Quiz of the Week

by Al Myers

Name this USAWA Lift and who it is named after. Also, name the USAWA lifter that has lifted the most weight in this lift in an USAWA event.

Step 1 - Lift the bar behind the back

Step 2 - Roll the bar up the back onto the shoulders

Step 3 - Perform a behind the neck jerk

Winner receives an USAWA patch

Rules: First correct answer to webmaster wins, and only one answer may be given per day.

Congratulations to Chad Ullom of Topeka, Kansas for correctly identifying this lift as the Arthur Lift, named after the great old-time German strongman Arthur Saxon (and demonstrated by him in these photos). This lift requires great shoulder flexibility. The bar starts on the platform behind the lifter, and is raised behind the back until the bar is positioned above the hips (or above the belt). At this point, the lifter bends forward, and in a series of steps rolls the bar up the back until it is fixed across the shoulders. The hands are allowed to come free of the bar during this. The lifter then stands and performs a behind the neck jerk, at which time the lift is completed. Saxon is reported to have done 386 pounds in this lift, as it was witnessed by Warren Lincoln Travis. This lift was introduced to the USAWA by Art Montini – so in a way it is named after two Arthurs. The top weight ever lifted in the Arthur Lift in the USAWA was done by Chad Ullom, who lifted 297 pounds at the 2007 National Championships.

Chad Ullom performing the Arthur Lift at the 2007 National Championships

Lifter Interview – Tom Ryan

by Al Myers

Tom Ryan performing a Hip Lift.

Al: where do you currently live and what do you do for a living?

Tom: I live in Acworth, Georgia (outside Atlanta) and have lived in Georgia most of my life, being a native Atlantan. I was a college professor for decades and now teach online courses for statistics.com. I have also done some course development work for them and do occasional consulting through them. I have written four statistics books (600-page books) for my New York area publisher and expect to finish my fifth book by the end of the year. I have also done a considerable amount of additional writing, including some sports writing, such as six articles on basketball statistics within the past few years for betterbasketball.com. I enjoy doing various types of writing and a few weeks ago wrote a guest column on teaching quantitative courses that was in the Atlanta paper on May 20th. The American Statistical Association, which elected me a Fellow in 2000 (I’ve been a member since 1972), somehow found out about that article and have linked the article at their website.

Al: When did you first start weightlifting and how did you get started?

Tom: I started lifting weights in December, 1958, at the age of 13. I would have made an ideal “before” picture for a bodybuilding course ad as I was 5-7 and weighed only 107 pounds. I was all skin and bones and my father even called me “Bones”. I believe I pressed 40 pounds for 8 reps in my first workout. I was in the 8th grade at the time and there were two kids in my physical education class who couldn’t climb the rope in the gym and touch the ceiling. I was one of the two. Then I started lifting weights and did succeed (to the cheers of my fellow students), even after almost dying from whooping cough and missing a few weeks of school.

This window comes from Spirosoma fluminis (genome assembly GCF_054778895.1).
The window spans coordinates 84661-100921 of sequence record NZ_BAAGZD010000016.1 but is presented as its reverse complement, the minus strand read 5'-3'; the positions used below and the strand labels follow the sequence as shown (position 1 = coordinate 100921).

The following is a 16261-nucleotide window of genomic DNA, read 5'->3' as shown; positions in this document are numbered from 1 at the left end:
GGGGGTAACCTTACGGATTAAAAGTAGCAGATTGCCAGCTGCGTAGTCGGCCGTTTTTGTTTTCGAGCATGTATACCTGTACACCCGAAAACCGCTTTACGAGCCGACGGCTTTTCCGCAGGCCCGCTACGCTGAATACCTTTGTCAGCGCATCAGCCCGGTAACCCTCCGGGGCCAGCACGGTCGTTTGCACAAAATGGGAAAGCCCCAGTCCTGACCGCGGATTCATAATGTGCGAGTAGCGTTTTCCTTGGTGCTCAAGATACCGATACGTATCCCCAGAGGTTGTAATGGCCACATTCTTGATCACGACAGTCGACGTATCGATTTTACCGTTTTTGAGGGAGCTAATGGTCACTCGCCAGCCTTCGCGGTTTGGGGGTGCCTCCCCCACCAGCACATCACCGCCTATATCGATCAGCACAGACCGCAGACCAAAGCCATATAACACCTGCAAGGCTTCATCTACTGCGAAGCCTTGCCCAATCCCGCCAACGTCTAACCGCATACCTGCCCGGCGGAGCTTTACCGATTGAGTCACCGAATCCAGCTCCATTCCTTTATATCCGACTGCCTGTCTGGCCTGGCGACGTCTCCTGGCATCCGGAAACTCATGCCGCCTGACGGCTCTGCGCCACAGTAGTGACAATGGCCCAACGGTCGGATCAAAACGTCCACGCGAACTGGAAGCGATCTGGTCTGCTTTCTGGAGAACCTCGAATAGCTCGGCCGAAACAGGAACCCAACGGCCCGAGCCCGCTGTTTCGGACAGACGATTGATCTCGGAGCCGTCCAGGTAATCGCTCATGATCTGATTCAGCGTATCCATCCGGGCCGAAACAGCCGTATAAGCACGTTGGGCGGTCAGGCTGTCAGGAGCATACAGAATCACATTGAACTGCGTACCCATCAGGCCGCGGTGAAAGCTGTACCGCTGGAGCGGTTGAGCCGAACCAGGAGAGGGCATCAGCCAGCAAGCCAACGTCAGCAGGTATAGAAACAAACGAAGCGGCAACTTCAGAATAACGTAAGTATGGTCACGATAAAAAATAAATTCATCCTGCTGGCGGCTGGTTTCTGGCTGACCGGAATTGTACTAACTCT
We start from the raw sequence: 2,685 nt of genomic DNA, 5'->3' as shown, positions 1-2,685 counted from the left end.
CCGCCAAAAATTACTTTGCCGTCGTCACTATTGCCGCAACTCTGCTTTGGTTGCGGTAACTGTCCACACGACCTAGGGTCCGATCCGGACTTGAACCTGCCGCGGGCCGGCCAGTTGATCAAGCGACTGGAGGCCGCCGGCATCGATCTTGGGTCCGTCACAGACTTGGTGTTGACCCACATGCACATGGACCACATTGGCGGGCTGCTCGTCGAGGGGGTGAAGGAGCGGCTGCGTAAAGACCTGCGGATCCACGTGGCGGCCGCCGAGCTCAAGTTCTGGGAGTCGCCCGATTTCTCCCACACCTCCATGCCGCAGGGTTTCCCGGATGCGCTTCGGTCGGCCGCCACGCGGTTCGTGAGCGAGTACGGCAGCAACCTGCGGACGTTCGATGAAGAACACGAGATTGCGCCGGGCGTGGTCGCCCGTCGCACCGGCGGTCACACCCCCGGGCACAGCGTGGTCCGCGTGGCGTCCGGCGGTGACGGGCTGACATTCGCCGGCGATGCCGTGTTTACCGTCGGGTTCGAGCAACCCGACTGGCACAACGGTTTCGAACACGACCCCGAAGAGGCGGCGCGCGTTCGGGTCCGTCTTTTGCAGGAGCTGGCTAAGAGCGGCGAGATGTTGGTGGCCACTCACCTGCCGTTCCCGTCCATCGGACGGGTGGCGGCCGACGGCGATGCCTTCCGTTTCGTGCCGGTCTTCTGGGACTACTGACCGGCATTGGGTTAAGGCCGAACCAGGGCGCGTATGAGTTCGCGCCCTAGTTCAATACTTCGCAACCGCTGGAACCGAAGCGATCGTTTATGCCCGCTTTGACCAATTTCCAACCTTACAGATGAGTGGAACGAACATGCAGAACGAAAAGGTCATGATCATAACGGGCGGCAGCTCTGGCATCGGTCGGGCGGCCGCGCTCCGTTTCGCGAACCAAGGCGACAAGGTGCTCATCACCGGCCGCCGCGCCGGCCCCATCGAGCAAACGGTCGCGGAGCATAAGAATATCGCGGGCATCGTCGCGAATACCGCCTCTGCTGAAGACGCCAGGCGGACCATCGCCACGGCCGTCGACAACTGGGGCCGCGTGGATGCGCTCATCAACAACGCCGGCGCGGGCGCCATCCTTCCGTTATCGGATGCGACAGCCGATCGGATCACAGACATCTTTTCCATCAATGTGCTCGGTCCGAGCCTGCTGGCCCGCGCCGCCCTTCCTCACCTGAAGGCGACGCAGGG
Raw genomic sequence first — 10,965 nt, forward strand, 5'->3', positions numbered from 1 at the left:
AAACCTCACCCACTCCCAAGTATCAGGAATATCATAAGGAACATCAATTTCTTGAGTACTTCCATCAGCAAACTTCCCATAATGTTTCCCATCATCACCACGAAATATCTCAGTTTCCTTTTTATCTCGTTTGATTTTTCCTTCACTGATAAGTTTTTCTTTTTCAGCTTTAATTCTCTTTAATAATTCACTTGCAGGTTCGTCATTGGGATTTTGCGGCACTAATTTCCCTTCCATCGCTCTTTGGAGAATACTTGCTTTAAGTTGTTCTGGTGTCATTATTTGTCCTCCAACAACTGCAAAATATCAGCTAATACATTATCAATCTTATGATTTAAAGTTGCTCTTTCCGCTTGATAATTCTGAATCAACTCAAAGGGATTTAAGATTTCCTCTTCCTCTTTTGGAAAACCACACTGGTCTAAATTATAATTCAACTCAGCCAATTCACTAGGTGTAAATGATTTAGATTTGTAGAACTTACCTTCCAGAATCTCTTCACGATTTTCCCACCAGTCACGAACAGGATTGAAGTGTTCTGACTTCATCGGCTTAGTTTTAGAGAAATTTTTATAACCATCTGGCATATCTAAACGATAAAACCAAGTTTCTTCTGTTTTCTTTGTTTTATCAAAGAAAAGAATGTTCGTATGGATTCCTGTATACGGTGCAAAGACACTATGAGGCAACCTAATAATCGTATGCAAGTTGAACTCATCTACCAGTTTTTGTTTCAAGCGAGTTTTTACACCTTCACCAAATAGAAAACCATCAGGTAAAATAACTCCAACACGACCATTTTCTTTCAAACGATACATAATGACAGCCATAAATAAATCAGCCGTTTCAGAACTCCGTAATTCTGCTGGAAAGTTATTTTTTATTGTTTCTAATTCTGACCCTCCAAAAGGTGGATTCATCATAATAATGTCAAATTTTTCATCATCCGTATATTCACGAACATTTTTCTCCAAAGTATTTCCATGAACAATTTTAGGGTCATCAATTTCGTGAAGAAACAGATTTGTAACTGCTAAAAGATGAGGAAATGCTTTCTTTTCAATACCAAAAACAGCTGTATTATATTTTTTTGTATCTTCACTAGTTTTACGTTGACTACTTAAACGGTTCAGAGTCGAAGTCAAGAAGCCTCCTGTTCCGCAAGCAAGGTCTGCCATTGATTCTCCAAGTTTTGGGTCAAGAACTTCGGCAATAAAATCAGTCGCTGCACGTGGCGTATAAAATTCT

I went from “bones” to almost the other extreme, eventually reaching 305 pounds, with my highest competitive bodyweight being 296 at two contests. I did not compete when I was in my prime, as I wanted to wait until I was a national caliber lifter before I entered competition. By my mid-30s, however, I realized that was never going to happen, and that was a depressing realization because I trained very hard. Then my life changed when I wrote to Murray Levin, who ran U.S. Olympic lifting at the time, in 1981 and offered to help in any way that I could. Murray sent my letter to Bill Clark, who immediately wrote to me. Bill had a paragraph about me in his Master’s newsletter in 1982, even though I was only 36 at the time and Master’s lifting then started at age 40. Bill also sent me his Missouri Valley newsletter. This was well before the days of the USAWA but Bill had introduced me to a new world and I now had something to train for.

Tom Ryan performing the Reeves Deadlift.

Al: Was there any one person who introduced you to lifting?

Tom: No one got me started. It was pure self-motivation, being motivated by my lack of strength and muscles. As I aged and started becoming stronger, with a 289 clean and jerk in training at the age of 19, I idolized Tony Garcy, five-time national Olympic lifting champion, and followed his career very closely. I eventually met Tony at the 1966 Senior Nationals and spoke with him briefly then. Several months ago I sent him a sympathy card after the death of one of his sons and received a nice card and note from he and his wife in reply. I was also motivated by Paul Anderson, whom I met in 1972 and corresponded with during the early 1970s, as well as the late 1980s.

Al: When did you first get involved with the all-rounds? Didn’t you compete in one of the very first World Meets?

Tom: I am one of the charter members of the USAWA, as indicated by the list on page 23 of the 5/17/09 edition of the Strength Journal. I competed in my first Zercher Meet in 1987, about the time that plans to start the USAWA were being formalized, so I just naturally became a member of the USAWA. Yes, I competed in the World Meet in Plymouth Meeting, PA in 1989. I suffered a tricep injury during the Pullover and Push event that took a very long time to fully heal.

Al: What have been your favorite lifts?